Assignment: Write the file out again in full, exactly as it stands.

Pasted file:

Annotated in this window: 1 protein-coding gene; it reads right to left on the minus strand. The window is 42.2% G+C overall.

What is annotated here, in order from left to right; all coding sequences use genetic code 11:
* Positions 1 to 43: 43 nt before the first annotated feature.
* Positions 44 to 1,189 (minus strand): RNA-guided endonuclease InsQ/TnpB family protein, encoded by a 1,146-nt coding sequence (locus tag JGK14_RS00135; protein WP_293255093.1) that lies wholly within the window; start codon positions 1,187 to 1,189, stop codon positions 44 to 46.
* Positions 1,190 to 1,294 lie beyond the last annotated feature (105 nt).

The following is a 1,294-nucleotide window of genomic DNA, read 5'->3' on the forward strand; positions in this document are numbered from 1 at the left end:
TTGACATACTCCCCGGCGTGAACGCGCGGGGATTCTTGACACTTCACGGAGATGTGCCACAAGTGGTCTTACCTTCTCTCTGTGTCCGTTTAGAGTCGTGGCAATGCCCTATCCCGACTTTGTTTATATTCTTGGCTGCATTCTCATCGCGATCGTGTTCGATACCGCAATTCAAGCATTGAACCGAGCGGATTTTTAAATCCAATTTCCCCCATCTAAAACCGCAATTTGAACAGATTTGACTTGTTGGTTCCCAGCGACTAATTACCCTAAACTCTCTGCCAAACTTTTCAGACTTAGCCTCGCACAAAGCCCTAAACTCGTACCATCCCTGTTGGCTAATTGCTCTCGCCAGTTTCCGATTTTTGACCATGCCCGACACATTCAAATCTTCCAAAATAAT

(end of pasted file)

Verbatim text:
Annotated in this window: 1 protein-coding gene; it reads right to left on the minus strand. The window is 42.2% G+C overall.

What is annotated here, in order from left to right; all coding sequences use genetic code 11:
* Positions 1 to 43: 43 nt before the first annotated feature.
* Positions 44 to 1,189 (minus strand): RNA-guided endonuclease InsQ/TnpB family protein, encoded by a 1,146-nt coding sequence (locus tag JGK14_RS00135; protein WP_293255093.1) that lies wholly within the window; start codon positions 1,187 to 1,189, stop codon positions 44 to 46.
* Positions 1,190 to 1,294 lie beyond the last annotated feature (105 nt).

The following is a 1,294-nucleotide window of genomic DNA, read 5'->3' on the forward strand; positions in this document are numbered from 1 at the left end:
TTGACATACTCCCCGGCGTGAACGCGCGGGGATTCTTGACACTTCACGGAGATGTGCCACAAGTGGTCTTACCTTCTCTCTGTGTCCGTTTAGAGTCGTGGCAATGCCCTATCCCGACTTTGTTTATATTCTTGGCTGCATTCTCATCGCGATCGTGTTCGATACCGCAATTCAAGCATTGAACCGAGCGGATTTTTAAATCCAATTTCCCCCATCTAAAACCGCAATTTGAACAGATTTGACTTGTTGGTTCCCAGCGACTAATTACCCTAAACTCTCTGCCAAACTTTTCAGACTTAGCCTCGCACAAAGCCCTAAACTCGTACCATCCCTGTTGGCTAATTGCTCTCGCCAGTTTCCGATTTTTGACCATGCCCGACACATTCAAATCTTCCAAAATAAT